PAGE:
Open Office Hours: 2023 Diversity Report

For the last several years, I have been making myself available for free, first-come-first-served meetings in the style of academic office hours. They’re 30 minutes, 1:1, virtual, and guided by the participant on topics ranging from career advice to applied behavioral science.  And they’re specifically designed to address the inequities inherent in gatekeeping culture.

I’m a big believer in the power of framing to shift how we think about our behaviors.  When we talk about volunteering our time to help out people via warm intros, it sounds positive.  And it is; we could be spending that time on ourselves.  But that same time, there is another frame: that meeting via warm intro is a form of active discrimination against those who don’t have the same social access.  Yes, we’re helping people get ahead, but we’re also often helping the people who are already ahead to get even further ahead.  Warm intro meetings are more likely to be white, male, educated, etc. because those are the people already most likely to have access to the social elite and so rather than addressing inequity, we’re magnifying it.

To measure our ability to create equitable access through open office hours, in 2021 we released our first Diversity Report, a concentrated effort to make sure that this system is in fact serving a broad range of underrepresented people.  In our 2022 edition, we started doing trend analysis, which we’ve continued this year.

I use the plural repeatedly throughout this report.  That’s because making office hours happen is a team effort; even if I’m the one actually showing up, there is a tremendous amount of work from a number of people to make sure that we follow up on action items, share our learnings, and prepare this report every year.  In particular, Melanie Perera and Alaanah Sallay from Oceans and Lorraine Minister are instrumental in connecting job seekers with opportunities, sending out materials, and preparing the Mentor Minutes for social media. I am grateful for all they do and hope you take a moment to celebrate them.

Before looking at the results, a few quick notes on methodology.  To gather the data, we set up a Google Forms survey and then used Zapier to automatically email participants with a link after each meeting, along with an end-of-year followup reminding them of the survey.  In addition to asking for qualitative feedback to help us improve, we asked basic demographic questions about age, gender identity, sexual orientation, ethnicity, etc.  No questions were required, all were multiple choice with options presented in random order, with “Other” and “Prefer not to say” options included.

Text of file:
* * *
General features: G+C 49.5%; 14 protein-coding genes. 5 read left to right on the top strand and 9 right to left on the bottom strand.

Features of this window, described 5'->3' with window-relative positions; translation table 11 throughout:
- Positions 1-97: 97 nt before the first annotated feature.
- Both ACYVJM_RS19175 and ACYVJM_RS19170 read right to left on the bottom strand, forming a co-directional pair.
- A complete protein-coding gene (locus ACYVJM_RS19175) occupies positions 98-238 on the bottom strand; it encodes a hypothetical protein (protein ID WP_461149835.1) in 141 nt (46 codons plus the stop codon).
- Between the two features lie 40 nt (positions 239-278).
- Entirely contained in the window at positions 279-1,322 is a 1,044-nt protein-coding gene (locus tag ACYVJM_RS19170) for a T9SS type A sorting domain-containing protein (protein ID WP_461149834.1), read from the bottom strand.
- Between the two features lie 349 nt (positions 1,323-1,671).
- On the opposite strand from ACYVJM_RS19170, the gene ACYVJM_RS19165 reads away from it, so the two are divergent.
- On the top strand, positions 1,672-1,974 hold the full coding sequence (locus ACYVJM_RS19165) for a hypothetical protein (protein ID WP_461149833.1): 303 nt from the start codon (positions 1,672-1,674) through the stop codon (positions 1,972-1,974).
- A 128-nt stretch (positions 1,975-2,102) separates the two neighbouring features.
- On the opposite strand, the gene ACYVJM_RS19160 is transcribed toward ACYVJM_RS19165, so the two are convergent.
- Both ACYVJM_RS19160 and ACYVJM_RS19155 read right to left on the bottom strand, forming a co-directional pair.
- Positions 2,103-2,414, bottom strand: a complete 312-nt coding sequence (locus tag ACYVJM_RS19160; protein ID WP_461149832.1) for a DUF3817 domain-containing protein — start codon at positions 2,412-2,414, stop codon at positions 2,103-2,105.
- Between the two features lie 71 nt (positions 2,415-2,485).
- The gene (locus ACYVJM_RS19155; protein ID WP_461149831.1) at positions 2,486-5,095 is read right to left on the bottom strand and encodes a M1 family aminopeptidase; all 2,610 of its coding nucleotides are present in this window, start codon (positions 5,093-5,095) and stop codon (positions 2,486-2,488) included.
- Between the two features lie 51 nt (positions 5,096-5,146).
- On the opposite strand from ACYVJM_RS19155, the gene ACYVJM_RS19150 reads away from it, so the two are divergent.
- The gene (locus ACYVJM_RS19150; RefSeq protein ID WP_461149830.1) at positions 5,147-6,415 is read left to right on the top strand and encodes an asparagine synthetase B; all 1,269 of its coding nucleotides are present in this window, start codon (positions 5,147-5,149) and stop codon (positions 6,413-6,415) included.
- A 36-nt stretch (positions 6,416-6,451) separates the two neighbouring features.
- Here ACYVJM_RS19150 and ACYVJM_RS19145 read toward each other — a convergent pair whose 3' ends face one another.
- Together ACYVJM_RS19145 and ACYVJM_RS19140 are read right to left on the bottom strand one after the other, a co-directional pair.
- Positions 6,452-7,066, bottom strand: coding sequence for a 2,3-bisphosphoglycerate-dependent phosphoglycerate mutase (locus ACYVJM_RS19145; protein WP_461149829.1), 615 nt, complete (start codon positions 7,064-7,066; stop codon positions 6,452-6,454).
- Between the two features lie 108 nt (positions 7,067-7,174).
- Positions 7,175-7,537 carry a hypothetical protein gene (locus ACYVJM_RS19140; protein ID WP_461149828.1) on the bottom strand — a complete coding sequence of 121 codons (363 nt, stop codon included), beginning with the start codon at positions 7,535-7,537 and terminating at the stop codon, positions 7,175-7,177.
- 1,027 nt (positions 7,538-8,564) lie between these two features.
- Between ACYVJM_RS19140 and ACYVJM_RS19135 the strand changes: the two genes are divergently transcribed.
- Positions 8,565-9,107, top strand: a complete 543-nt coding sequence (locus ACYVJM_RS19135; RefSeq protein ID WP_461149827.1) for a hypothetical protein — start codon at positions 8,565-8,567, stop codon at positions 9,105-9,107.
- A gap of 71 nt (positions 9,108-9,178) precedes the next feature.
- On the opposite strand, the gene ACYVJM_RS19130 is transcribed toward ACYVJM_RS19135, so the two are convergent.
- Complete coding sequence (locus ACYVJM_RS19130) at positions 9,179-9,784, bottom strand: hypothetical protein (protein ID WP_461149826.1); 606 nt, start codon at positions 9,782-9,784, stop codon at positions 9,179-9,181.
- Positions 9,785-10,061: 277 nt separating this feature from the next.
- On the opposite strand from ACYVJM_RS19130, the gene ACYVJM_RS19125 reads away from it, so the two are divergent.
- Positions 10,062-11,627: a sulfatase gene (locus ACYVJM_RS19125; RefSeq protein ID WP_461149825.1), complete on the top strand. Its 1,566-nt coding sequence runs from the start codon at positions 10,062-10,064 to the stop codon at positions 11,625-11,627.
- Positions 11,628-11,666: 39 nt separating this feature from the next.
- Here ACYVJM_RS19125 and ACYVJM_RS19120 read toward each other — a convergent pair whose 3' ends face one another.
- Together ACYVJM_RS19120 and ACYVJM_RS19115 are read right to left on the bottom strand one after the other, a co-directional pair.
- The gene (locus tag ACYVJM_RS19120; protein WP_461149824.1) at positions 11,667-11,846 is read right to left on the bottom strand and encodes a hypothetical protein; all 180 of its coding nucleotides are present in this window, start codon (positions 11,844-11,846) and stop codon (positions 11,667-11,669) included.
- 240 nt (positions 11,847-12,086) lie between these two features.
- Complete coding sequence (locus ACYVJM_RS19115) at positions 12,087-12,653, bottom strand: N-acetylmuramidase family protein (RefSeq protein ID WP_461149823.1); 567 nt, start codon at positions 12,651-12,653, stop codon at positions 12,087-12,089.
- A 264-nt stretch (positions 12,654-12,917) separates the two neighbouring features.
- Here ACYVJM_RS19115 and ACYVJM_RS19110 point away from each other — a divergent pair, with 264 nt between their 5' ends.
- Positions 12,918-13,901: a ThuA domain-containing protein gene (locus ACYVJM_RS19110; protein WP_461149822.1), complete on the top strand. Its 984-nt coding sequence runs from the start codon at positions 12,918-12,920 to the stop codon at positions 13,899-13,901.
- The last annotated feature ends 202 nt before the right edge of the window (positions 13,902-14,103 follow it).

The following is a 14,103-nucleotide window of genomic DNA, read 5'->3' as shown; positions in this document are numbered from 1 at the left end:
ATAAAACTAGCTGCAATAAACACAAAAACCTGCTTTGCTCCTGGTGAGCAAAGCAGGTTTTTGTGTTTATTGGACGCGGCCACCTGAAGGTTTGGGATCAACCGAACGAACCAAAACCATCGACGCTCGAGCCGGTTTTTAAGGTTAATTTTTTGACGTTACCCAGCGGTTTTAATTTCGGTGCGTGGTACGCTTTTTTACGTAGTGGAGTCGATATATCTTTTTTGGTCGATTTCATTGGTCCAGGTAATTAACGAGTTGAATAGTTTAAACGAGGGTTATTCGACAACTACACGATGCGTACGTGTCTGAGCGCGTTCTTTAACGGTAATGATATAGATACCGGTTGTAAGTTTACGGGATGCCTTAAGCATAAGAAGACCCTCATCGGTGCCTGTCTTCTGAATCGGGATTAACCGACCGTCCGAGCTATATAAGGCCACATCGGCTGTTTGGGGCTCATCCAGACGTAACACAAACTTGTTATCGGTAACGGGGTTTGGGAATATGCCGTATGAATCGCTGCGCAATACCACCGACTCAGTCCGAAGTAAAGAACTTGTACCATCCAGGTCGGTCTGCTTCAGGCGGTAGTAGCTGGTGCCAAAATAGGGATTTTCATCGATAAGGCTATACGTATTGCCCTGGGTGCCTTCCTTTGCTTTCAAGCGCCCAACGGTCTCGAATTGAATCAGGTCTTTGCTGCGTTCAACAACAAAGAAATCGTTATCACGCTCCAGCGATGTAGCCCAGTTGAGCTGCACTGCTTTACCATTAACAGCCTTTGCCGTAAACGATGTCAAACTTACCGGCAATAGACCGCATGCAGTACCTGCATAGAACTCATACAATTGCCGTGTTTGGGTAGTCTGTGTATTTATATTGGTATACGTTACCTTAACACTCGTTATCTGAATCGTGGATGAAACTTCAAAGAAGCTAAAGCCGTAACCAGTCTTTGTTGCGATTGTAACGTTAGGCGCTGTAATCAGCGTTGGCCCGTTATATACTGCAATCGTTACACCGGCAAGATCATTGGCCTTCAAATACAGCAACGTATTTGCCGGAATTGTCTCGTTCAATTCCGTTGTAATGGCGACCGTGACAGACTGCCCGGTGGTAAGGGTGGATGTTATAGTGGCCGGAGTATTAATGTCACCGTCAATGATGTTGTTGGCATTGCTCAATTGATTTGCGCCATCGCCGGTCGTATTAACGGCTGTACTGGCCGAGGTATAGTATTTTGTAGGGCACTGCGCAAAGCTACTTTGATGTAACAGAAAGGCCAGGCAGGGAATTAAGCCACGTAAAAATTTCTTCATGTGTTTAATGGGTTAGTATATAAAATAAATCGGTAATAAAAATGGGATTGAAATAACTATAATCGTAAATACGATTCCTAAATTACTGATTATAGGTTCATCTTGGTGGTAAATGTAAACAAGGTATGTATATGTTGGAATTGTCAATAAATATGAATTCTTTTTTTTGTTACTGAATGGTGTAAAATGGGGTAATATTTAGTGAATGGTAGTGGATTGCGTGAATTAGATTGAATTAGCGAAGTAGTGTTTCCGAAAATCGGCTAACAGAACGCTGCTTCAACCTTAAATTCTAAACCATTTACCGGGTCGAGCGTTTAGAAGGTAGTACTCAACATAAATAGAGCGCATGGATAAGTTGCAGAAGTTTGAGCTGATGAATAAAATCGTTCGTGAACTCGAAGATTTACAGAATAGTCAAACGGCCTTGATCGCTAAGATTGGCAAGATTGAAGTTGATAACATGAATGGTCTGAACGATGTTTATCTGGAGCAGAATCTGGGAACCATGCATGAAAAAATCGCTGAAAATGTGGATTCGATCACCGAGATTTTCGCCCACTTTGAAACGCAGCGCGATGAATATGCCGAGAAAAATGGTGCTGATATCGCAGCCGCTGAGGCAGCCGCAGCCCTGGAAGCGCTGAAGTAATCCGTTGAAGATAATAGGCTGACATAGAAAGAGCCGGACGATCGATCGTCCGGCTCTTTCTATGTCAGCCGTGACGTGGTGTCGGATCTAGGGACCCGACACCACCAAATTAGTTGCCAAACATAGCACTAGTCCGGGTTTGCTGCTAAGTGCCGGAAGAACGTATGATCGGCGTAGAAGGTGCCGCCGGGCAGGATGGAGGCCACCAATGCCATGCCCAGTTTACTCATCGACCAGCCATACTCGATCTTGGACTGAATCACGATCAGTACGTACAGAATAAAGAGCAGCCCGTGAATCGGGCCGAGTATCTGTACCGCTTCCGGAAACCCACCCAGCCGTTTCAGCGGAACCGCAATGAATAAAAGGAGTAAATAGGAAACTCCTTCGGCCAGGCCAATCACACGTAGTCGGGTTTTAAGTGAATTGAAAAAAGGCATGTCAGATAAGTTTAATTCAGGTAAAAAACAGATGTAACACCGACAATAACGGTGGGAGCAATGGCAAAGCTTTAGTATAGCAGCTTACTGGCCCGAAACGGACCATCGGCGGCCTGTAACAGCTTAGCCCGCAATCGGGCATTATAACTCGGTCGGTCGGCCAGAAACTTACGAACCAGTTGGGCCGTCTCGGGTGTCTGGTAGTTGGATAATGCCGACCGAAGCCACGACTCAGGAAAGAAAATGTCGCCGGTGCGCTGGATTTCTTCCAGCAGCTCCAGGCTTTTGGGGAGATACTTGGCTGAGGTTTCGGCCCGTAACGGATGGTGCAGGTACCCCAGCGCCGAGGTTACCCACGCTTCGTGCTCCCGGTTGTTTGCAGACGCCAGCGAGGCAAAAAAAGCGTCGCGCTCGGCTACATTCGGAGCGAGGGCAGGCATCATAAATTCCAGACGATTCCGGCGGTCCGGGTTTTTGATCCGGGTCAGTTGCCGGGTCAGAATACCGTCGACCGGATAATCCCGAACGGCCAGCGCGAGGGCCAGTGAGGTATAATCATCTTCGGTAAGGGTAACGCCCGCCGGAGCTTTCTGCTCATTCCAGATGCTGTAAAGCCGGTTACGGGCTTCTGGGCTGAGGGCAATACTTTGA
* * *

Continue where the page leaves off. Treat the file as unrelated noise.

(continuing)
For 2023, we went from ~550 meetings last year to more like ~750 meetings this year. We received 140 survey responses, giving us a response rate of ~19%.

That is lower than last year, so we’ve made some changes for 2024 to try to make sure we’re getting more accurate data.  For example, we’re now using Zoom’s automatic followup feature to give people the survey immediately after the meeting, which should also improve data accuracy.  Even with a lower response rate, however, we still have a significant sample, so we can make some reasonable assumptions that this data is representative of the larger population of participants. You could always make an argument that some segments are more likely to respond; caveat emptor. 

I’m changing the format somewhat this year, as most data has remained relatively flat from last year (I’ve included the change from the 2022 numbers in parentheses), and so it is more appropriate to save the commentary for the end. As always, I’m open to questions and feedback on the analysis, as well as suggestions on what commitments you’d like me to make; just shoot me an email


The mean age in respondents was 36 (+2) and the median was 35 (+2).  The best comparison is probably the median age of the US working population, which is 42, so overall we’re skewed a little younger.  However, the standard deviation was around 9 (+0), with participants ranging from 20 to 60, so there was a good bit of variability.


Among respondents, 57% (+1) identified as women, 37% (-1) identified as men, and 6% (+1) identified as non-binary/genderqueer. This is a fairly large overrepresentation of women and potentially a large overrepresentation of non-binary/genderqueer people, although that number is harder to evaluate because of the correlation with age.

Sexual Orientation